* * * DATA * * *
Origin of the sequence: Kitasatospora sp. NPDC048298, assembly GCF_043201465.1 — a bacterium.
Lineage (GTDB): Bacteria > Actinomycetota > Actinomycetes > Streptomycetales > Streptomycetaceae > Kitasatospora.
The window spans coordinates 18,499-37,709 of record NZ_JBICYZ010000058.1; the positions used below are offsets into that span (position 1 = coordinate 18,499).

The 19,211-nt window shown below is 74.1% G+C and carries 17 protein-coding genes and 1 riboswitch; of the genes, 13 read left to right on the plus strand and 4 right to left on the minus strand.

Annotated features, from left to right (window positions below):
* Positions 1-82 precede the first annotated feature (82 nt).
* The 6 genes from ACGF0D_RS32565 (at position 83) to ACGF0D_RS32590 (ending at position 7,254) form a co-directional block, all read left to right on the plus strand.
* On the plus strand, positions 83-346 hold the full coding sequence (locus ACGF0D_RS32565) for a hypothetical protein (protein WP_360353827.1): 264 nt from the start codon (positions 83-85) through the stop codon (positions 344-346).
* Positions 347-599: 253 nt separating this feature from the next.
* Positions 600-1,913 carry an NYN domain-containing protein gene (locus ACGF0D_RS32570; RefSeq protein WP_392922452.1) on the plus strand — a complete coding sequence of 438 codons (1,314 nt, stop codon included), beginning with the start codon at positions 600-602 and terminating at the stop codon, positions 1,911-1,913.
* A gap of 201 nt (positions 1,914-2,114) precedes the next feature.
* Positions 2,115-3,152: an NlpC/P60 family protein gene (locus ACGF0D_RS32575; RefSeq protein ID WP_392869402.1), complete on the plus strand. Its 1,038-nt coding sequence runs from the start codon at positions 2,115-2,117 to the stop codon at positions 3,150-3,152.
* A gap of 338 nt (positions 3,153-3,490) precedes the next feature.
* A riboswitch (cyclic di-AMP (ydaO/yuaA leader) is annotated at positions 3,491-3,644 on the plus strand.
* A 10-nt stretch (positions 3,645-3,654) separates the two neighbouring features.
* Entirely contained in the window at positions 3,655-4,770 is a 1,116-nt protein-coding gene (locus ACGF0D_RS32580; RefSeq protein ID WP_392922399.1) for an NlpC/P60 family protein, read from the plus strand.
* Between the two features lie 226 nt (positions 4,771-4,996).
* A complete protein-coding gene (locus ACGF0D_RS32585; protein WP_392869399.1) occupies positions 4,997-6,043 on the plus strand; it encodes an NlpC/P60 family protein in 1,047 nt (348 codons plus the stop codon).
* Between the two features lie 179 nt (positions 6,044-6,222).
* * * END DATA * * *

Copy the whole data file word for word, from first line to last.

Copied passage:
Origin of the sequence: Kitasatospora sp. NPDC048298, assembly GCF_043201465.1 — a bacterium.
Lineage (GTDB): Bacteria > Actinomycetota > Actinomycetes > Streptomycetales > Streptomycetaceae > Kitasatospora.
The window spans coordinates 18,499-37,709 of record NZ_JBICYZ010000058.1; the positions used below are offsets into that span (position 1 = coordinate 18,499).

The 19,211-nt window shown below is 74.1% G+C and carries 17 protein-coding genes and 1 riboswitch; of the genes, 13 read left to right on the plus strand and 4 right to left on the minus strand.

Annotated features, from left to right (window positions below):
* Positions 1-82 precede the first annotated feature (82 nt).
* The 6 genes from ACGF0D_RS32565 (at position 83) to ACGF0D_RS32590 (ending at position 7,254) form a co-directional block, all read left to right on the plus strand.
* On the plus strand, positions 83-346 hold the full coding sequence (locus ACGF0D_RS32565) for a hypothetical protein (protein WP_360353827.1): 264 nt from the start codon (positions 83-85) through the stop codon (positions 344-346).
* Positions 347-599: 253 nt separating this feature from the next.
* Positions 600-1,913 carry an NYN domain-containing protein gene (locus ACGF0D_RS32570; RefSeq protein WP_392922452.1) on the plus strand — a complete coding sequence of 438 codons (1,314 nt, stop codon included), beginning with the start codon at positions 600-602 and terminating at the stop codon, positions 1,911-1,913.
* A gap of 201 nt (positions 1,914-2,114) precedes the next feature.
* Positions 2,115-3,152: an NlpC/P60 family protein gene (locus ACGF0D_RS32575; RefSeq protein ID WP_392869402.1), complete on the plus strand. Its 1,038-nt coding sequence runs from the start codon at positions 2,115-2,117 to the stop codon at positions 3,150-3,152.
* A gap of 338 nt (positions 3,153-3,490) precedes the next feature.
* A riboswitch (cyclic di-AMP (ydaO/yuaA leader) is annotated at positions 3,491-3,644 on the plus strand.
* A 10-nt stretch (positions 3,645-3,654) separates the two neighbouring features.
* Entirely contained in the window at positions 3,655-4,770 is a 1,116-nt protein-coding gene (locus ACGF0D_RS32580; RefSeq protein ID WP_392922399.1) for an NlpC/P60 family protein, read from the plus strand.
* Between the two features lie 226 nt (positions 4,771-4,996).
* A complete protein-coding gene (locus ACGF0D_RS32585; protein WP_392869399.1) occupies positions 4,997-6,043 on the plus strand; it encodes an NlpC/P60 family protein in 1,047 nt (348 codons plus the stop codon).
* Between the two features lie 179 nt (positions 6,044-6,222).